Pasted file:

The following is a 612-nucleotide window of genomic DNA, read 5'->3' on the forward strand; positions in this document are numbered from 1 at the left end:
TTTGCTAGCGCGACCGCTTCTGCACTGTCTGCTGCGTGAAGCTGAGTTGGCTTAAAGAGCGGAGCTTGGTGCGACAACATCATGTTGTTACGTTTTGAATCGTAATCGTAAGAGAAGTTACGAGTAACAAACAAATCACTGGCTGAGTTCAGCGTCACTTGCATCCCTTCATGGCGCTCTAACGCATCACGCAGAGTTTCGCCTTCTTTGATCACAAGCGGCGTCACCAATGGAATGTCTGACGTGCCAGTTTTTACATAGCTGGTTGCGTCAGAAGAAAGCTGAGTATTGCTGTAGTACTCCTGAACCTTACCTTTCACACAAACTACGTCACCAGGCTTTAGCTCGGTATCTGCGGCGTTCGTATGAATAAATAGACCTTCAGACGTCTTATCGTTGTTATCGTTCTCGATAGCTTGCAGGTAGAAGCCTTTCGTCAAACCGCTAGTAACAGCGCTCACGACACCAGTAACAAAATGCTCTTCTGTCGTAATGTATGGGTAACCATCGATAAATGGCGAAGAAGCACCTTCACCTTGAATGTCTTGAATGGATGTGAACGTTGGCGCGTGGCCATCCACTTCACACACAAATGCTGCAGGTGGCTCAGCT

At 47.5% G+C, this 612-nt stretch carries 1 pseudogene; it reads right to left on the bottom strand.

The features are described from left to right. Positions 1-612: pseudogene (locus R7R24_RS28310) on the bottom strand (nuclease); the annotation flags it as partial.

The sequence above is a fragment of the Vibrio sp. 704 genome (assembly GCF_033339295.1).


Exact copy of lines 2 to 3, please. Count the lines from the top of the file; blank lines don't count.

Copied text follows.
TTTGCTAGCGCGACCGCTTCTGCACTGTCTGCTGCGTGAAGCTGAGTTGGCTTAAAGAGCGGAGCTTGGTGCGACAACATCATGTTGTTACGTTTTGAATCGTAATCGTAAGAGAAGTTACGAGTAACAAACAAATCACTGGCTGAGTTCAGCGTCACTTGCATCCCTTCATGGCGCTCTAACGCATCACGCAGAGTTTCGCCTTCTTTGATCACAAGCGGCGTCACCAATGGAATGTCTGACGTGCCAGTTTTTACATAGCTGGTTGCGTCAGAAGAAAGCTGAGTATTGCTGTAGTACTCCTGAACCTTACCTTTCACACAAACTACGTCACCAGGCTTTAGCTCGGTATCTGCGGCGTTCGTATGAATAAATAGACCTTCAGACGTCTTATCGTTGTTATCGTTCTCGATAGCTTGCAGGTAGAAGCCTTTCGTCAAACCGCTAGTAACAGCGCTCACGACACCAGTAACAAAATGCTCTTCTGTCGTAATGTATGGGTAACCATCGATAAATGGCGAAGAAGCACCTTCACCTTGAATGTCTTGAATGGATGTGAACGTTGGCGCGTGGCCATCCACTTCACACACAAATGCTGCAGGTGGCTCAGCT

At 47.5% G+C, this 612-nt stretch carries 1 pseudogene; it reads right to left on the bottom strand.